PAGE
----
Subscription is the new black 

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Geneva harbour light reflecting in the lake

I don’t know about you, but I am starting to feel subscription fatigue. There’s a limit to how many I can add to my credit card.

Bobby 460x0w

Following my good friend Loris’ advice, I’ve been tracking my subscriptions in Bobby and get notified you when a bill is due.

Subscriptions aren’t new

But they are becoming a kind of a catch-all business model today, as if it was the only viable business model left… is it really?

In the late 70’ties or early 80’ties, dad came home with our first video tape recorder, and beyond recording broadcast TV, we started to rent tapes. Shortly after, dad subscribed to a video store located in the Eaux-Vives. We could rent a number of VHS films a month, have differential access to just released blockbuster movies, etc. I have fond memories of bindging on horror and zombie movies with my little sister while our parents were on holiday in Cornwall.

For a time, we used to receive the daily newspaper «La Suisse» on weekends. Those are my oldest memories of media subscription.

For costs reasons, we had prepaid tickets to the swimming pool, prepaid ski lift rides that had to be punched each time.

My dad always leased our TV set (but never his car). TVs used to cost a bomb back in the day, and technology evolved fast from one year to the next (remember, we started off with 3 channels in black and white). Like everyone else, our telephone line and telephone set were rented.

As for music, I used to ride by bike down to one of our local record shops to discover, listen and buy my LPs and ride home ever so carefully as to not damage the cover or its vinyl disk.

I used to save up to buy my analogue photography films, and save up even more to have them processed and printed… Kodachrome C-41 colour slides prepaid processing was expensive upfront, but such a joy to send out in their little yellow sleeves seamlessly free of charge. I have years of slides waiting to be scanned.

Books we discovered and bought in a bookstore (I love bookstores) or borrowed at the library (still do). Second-hand books were a thing. My parents used to pick up a bunch of them at Plainpalais’ flee market on weekends.

Discovery was a thing. Record dealers got to know you and recommend albums you might like, cover art was all over the shop, and music was playing out loud… same went for books. There was something akin to a personal relation going on. No algorithm can beat personalised human curation.

We had a sense of ownership, and only bought what we could afford. I don’t think my parents owned credit cards yet. Did we spend less money? Probably.

Today, I have multiple streaming subscriptions for our movies, music, books, photos, news and software and internet access and services (VPN, accounting, analytics, hosting, password management, backup, file sharing, weather reports, mail, etc.).

I used to have a subscription for my black socks early 2000. They must have been amongst the first to develop that business model online.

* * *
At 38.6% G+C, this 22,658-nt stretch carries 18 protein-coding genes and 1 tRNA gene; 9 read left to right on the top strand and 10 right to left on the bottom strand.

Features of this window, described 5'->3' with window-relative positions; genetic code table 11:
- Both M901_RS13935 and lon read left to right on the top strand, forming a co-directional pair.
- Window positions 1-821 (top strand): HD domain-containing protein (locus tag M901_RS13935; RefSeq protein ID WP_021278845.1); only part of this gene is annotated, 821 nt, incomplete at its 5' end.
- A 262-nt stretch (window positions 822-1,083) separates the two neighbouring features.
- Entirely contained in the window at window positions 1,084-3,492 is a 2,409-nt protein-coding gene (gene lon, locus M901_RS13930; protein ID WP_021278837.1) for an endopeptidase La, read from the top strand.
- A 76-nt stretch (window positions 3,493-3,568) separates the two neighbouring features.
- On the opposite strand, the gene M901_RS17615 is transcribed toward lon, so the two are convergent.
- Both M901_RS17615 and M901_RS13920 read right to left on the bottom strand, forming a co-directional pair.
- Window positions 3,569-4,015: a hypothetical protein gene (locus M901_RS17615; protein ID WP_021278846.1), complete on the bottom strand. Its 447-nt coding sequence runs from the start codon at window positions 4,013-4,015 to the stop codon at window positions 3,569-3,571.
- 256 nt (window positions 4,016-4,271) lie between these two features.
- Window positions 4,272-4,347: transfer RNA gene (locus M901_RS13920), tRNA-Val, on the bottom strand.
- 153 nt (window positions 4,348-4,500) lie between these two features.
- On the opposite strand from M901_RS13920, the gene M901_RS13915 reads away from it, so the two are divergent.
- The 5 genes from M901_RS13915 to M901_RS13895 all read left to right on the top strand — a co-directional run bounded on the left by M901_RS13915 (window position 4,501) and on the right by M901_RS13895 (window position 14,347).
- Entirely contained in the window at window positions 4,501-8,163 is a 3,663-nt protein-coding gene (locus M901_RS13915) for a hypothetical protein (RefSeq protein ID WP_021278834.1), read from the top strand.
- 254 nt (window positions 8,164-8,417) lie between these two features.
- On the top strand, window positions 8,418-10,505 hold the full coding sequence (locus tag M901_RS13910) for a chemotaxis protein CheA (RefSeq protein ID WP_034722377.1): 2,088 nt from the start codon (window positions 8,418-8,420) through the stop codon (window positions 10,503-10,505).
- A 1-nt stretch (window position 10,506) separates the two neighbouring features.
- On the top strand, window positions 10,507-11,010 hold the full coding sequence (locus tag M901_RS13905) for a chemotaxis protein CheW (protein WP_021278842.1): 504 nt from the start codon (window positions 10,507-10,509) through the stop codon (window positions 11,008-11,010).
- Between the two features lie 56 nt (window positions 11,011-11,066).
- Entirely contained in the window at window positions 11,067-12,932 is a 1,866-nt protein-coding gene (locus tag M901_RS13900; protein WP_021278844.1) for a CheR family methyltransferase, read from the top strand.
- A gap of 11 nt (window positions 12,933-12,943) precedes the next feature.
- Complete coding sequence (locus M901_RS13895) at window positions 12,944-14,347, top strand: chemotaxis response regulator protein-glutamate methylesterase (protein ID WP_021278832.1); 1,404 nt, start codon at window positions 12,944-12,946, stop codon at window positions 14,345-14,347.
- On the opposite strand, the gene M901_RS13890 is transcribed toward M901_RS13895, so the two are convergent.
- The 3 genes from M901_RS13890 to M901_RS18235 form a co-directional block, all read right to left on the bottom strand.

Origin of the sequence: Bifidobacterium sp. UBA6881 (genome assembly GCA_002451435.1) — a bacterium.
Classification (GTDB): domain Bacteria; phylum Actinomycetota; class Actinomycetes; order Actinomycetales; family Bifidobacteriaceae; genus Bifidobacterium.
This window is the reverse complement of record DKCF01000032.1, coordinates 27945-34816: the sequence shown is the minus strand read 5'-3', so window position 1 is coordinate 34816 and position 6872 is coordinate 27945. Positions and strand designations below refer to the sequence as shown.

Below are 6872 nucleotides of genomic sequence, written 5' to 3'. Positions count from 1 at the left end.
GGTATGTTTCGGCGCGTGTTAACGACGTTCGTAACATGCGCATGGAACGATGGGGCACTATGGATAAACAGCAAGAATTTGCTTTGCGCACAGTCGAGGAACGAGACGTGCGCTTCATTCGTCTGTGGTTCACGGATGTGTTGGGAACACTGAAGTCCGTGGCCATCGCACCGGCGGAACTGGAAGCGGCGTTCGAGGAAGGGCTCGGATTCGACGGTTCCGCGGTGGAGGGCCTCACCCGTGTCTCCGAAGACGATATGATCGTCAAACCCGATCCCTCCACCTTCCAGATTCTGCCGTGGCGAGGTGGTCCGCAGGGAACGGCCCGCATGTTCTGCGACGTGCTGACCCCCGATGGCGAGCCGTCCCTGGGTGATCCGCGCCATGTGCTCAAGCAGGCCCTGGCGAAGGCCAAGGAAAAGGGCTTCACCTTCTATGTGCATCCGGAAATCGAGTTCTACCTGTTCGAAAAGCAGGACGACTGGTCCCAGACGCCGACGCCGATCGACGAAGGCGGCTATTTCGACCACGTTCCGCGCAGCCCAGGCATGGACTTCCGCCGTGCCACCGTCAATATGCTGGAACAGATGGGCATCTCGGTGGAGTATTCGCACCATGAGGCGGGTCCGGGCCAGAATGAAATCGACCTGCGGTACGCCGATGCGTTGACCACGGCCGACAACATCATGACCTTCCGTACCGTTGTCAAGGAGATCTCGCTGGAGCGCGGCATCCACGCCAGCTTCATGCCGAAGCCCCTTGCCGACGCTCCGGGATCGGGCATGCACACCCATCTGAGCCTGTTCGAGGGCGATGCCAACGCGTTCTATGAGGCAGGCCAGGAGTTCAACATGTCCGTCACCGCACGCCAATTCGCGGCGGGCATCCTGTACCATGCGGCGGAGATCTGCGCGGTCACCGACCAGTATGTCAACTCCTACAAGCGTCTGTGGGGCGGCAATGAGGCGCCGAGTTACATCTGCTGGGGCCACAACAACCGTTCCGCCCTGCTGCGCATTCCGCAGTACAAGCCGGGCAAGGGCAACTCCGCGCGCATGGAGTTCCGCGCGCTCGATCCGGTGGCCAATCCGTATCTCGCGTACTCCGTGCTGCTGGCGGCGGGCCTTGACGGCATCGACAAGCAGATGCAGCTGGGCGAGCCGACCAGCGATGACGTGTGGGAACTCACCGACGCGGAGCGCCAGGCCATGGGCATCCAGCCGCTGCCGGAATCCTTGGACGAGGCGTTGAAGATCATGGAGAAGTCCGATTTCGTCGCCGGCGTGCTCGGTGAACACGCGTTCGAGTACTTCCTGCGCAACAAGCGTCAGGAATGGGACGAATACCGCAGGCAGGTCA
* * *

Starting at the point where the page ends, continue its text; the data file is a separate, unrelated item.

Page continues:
Own your software

Apple is pushing for in-app purchases and subscriptions on every front, disregarding developers (and users sometimes) even more blatantly than usual. The App Store turmoil has reached a boiling point this summer stating with Hey.com, the congressional hearings on anti-trust and the Epic-Apple lawsuit.

Following the Tesla model, BMW want to sell you heated seats as a service (after trying to sell you a $180/year subscription for CarPlay).

Wait, what? In-app purchases for cars? Gaargl.

I don’t mind paying to help the news industry when the fee is reasonable. Journalists have their own bills to pay, just like developers have. But at the end of the day, I can’t subscribe to everything, I have to pick and choose.

Subscription business models are attractive to companies for obvious reasons. One of the biggest: subscriptions provide for annuity-like revenue streams that are highly predictable. With predictable revenue, companies can more easily invest in operations and innovation.
Patricio Robles for Econsultancy

When software is concerned, maybe offer both models (see iA’s blog entry below). Ownership and subscription. Sketch tries to do something along those lines. If you don’t renew your subscription, the app continues to work, but you can’t update it anymore (and hope you can still open files created with newer versions).

Making sense of it all

Again, I don’t mind paying subscriptions for essential apps we rely on such as 1Password (family), Encrypt.me (family) or ProtonVPN, Guardian Firewall, Apple Music (family), Backblaze or iCloud and Google Storage.

I also subscribe to Adobe Photographic Plan for Lightroom to manage my photos, but I’m looking to change.

I have a string of professional apps I use on a daily basis that fall in that same category, such as Dropbox (soon to be replaced by kDrive), DeployBot, Sketch, Harvest, Basecamp, Fathom Analytics, my mail and web hosting accounts (Fastmail and Infomaniak).

Then I have all the nice-to-have subscriptions, such as Netflix, AppleTV+, Disney+, PlexPass, Swisscom TV, WIRED Magazine, Heidi.news, The Guardian, New York Times, Radiotopia, Smashing Media, Ind.ie, Fantastical, FeedBin, Overcast, CARROT Weather, Weather Pro, Rain Today, Audible, Flickr, Vimeo, iTunes Match, Icomoon, Momento, and I must be forgetting some (and I don’t play games…).

iA Design Newsletter has a good take on the subscription model viewed from both the user and developer stand point.

Subscription is the new black, for businesses at least, but will this model resist this boom time as subscriptions flood the market from all sides?

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